A New (Old) Treatment for COVID-19



Pandemic COVID-19.  What can/should we do?

Having reached nearly 1.8 million reported cases globally, with reported deaths of nearly 110,000 this pandemic is reaching all corners of the globe and affecting all sections of society.

The impact on each population is profoundly affected by the decisions made by local and federal governments to promote handwashing and early social distancing and the extent to which a society is able to comply with that.  The ultimate solution to the pandemic, an effective vaccine is 12-18 months away. At the other end of the clinical course, hospital and ICU staff are either struggling to find adequate PPE, beds, ventilators and new treatments to minimise the substantial morbidity and mortality or preparing for the surge in clinical needs depending on where their city is in the course of the spread of the virus.  The resources that are able to be amassed to fight end stage COVID-19 are vastly different depending on the health system of the country affected.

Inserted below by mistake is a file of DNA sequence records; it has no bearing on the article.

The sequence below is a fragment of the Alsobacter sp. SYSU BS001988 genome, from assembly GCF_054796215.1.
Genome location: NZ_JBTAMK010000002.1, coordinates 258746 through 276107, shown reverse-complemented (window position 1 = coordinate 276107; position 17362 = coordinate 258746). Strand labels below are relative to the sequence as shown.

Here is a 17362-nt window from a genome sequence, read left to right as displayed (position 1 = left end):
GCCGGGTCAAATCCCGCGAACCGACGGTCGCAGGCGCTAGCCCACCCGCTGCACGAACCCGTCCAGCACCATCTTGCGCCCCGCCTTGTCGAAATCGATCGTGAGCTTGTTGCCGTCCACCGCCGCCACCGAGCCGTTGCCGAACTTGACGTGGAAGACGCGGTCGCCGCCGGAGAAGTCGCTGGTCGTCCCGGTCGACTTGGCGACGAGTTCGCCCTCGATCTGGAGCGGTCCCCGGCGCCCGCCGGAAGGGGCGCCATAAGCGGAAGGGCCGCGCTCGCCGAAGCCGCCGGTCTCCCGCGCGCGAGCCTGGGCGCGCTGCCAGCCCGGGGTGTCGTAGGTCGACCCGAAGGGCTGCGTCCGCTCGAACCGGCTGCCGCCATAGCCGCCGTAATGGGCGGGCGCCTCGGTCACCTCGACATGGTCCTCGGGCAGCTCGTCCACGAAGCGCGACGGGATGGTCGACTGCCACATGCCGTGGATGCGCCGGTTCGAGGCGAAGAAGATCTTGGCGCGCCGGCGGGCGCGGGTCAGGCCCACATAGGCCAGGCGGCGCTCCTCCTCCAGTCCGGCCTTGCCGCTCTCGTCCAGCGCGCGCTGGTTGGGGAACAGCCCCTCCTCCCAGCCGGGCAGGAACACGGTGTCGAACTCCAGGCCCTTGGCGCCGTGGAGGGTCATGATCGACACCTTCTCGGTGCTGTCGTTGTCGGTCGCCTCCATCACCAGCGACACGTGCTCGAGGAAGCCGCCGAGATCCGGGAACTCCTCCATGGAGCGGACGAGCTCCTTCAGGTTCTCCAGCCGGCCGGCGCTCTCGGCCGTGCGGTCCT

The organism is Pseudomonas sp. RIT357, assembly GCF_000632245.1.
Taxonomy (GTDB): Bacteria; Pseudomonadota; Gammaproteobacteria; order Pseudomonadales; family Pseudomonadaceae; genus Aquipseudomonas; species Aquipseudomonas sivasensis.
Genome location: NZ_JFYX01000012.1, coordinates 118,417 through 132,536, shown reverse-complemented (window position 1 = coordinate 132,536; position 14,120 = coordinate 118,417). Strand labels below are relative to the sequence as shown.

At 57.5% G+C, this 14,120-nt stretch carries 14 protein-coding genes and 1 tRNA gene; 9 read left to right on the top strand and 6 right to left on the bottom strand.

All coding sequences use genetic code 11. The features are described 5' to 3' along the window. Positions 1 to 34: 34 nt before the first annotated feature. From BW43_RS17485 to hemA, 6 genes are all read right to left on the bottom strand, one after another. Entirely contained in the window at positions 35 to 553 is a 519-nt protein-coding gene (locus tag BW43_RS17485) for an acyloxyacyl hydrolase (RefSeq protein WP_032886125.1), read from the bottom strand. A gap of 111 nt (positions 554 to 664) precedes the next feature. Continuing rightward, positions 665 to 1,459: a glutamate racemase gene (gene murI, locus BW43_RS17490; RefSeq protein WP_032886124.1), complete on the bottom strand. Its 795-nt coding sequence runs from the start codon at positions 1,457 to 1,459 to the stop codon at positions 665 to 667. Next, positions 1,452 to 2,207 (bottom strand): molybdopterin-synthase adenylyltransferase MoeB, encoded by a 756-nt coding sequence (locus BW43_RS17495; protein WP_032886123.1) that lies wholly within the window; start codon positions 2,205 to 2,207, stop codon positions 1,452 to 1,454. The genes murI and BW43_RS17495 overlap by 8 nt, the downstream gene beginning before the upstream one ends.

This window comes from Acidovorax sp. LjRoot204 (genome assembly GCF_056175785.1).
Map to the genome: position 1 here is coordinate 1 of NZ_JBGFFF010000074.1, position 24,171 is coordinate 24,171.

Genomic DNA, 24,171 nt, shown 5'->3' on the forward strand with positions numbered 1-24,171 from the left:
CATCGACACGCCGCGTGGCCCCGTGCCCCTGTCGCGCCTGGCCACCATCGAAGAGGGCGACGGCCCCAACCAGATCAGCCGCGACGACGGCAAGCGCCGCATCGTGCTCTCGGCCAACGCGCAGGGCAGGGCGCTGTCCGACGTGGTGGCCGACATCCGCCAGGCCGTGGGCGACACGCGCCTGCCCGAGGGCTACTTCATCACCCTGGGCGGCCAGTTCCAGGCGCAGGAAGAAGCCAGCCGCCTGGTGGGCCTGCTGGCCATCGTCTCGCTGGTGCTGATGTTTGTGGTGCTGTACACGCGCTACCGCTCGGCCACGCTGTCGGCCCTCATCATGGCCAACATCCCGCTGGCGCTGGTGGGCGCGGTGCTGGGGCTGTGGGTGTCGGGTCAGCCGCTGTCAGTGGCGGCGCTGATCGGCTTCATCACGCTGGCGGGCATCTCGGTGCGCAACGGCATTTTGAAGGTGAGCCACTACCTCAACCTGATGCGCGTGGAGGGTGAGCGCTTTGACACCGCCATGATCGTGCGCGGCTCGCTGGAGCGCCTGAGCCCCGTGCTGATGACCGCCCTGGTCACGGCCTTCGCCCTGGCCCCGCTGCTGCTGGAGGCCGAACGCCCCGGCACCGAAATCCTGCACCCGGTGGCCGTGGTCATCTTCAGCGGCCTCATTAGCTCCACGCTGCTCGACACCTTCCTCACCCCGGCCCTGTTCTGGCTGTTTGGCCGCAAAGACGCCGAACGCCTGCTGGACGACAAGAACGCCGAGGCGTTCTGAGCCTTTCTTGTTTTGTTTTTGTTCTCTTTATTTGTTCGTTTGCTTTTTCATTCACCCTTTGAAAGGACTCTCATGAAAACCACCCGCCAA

COVID-19 has a known clinical course (with the obvious variation of asymptomatic carriage). On average around day 5 become symptomatic, get tested (if testing available in patients region), then go home to wait and see what happens.  If they are lucky they become one of the 80% who recover without hospitalisation or if not, around day 12, they will need to go into a hospital with resources stretched beyond capacity, and will have significantly worse morbidity and mortality.  There is no active treatment in this middle stage of the clinical course, the outcome of which predominantly depends on whether their innate immune function is able to overcome SARS CoV-2’s direct impairment. Fever is well known to enhance innate and adaptive immunity.